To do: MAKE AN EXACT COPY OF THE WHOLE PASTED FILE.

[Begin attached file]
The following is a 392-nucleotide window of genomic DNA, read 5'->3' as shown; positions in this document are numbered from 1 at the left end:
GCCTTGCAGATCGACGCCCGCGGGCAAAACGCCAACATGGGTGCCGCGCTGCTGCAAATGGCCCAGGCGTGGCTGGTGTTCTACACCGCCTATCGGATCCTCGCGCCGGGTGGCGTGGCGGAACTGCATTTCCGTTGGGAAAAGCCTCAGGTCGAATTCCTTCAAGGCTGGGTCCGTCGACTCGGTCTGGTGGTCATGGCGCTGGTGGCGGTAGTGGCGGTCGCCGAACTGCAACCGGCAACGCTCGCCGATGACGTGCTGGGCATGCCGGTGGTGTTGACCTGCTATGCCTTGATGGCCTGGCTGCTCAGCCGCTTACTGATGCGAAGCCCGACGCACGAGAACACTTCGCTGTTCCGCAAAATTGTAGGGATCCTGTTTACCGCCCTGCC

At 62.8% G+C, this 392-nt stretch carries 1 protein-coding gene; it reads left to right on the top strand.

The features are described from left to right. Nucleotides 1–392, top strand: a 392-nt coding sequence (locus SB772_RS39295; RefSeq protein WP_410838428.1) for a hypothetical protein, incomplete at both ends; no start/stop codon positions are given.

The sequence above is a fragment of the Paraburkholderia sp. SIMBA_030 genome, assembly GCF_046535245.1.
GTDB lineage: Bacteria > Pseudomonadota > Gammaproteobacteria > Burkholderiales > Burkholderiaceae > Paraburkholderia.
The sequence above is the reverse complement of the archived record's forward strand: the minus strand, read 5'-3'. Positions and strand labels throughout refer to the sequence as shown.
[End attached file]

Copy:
The following is a 392-nucleotide window of genomic DNA, read 5'->3' as shown; positions in this document are numbered from 1 at the left end:
GCCTTGCAGATCGACGCCCGCGGGCAAAACGCCAACATGGGTGCCGCGCTGCTGCAAATGGCCCAGGCGTGGCTGGTGTTCTACACCGCCTATCGGATCCTCGCGCCGGGTGGCGTGGCGGAACTGCATTTCCGTTGGGAAAAGCCTCAGGTCGAATTCCTTCAAGGCTGGGTCCGTCGACTCGGTCTGGTGGTCATGGCGCTGGTGGCGGTAGTGGCGGTCGCCGAACTGCAACCGGCAACGCTCGCCGATGACGTGCTGGGCATGCCGGTGGTGTTGACCTGCTATGCCTTGATGGCCTGGCTGCTCAGCCGCTTACTGATGCGAAGCCCGACGCACGAGAACACTTCGCTGTTCCGCAAAATTGTAGGGATCCTGTTTACCGCCCTGCC

At 62.8% G+C, this 392-nt stretch carries 1 protein-coding gene; it reads left to right on the top strand.

The features are described from left to right. Nucleotides 1–392, top strand: a 392-nt coding sequence (locus SB772_RS39295; RefSeq protein WP_410838428.1) for a hypothetical protein, incomplete at both ends; no start/stop codon positions are given.

The sequence above is a fragment of the Paraburkholderia sp. SIMBA_030 genome, assembly GCF_046535245.1.
GTDB lineage: Bacteria > Pseudomonadota > Gammaproteobacteria > Burkholderiales > Burkholderiaceae > Paraburkholderia.
The sequence above is the reverse complement of the archived record's forward strand: the minus strand, read 5'-3'. Positions and strand labels throughout refer to the sequence as shown.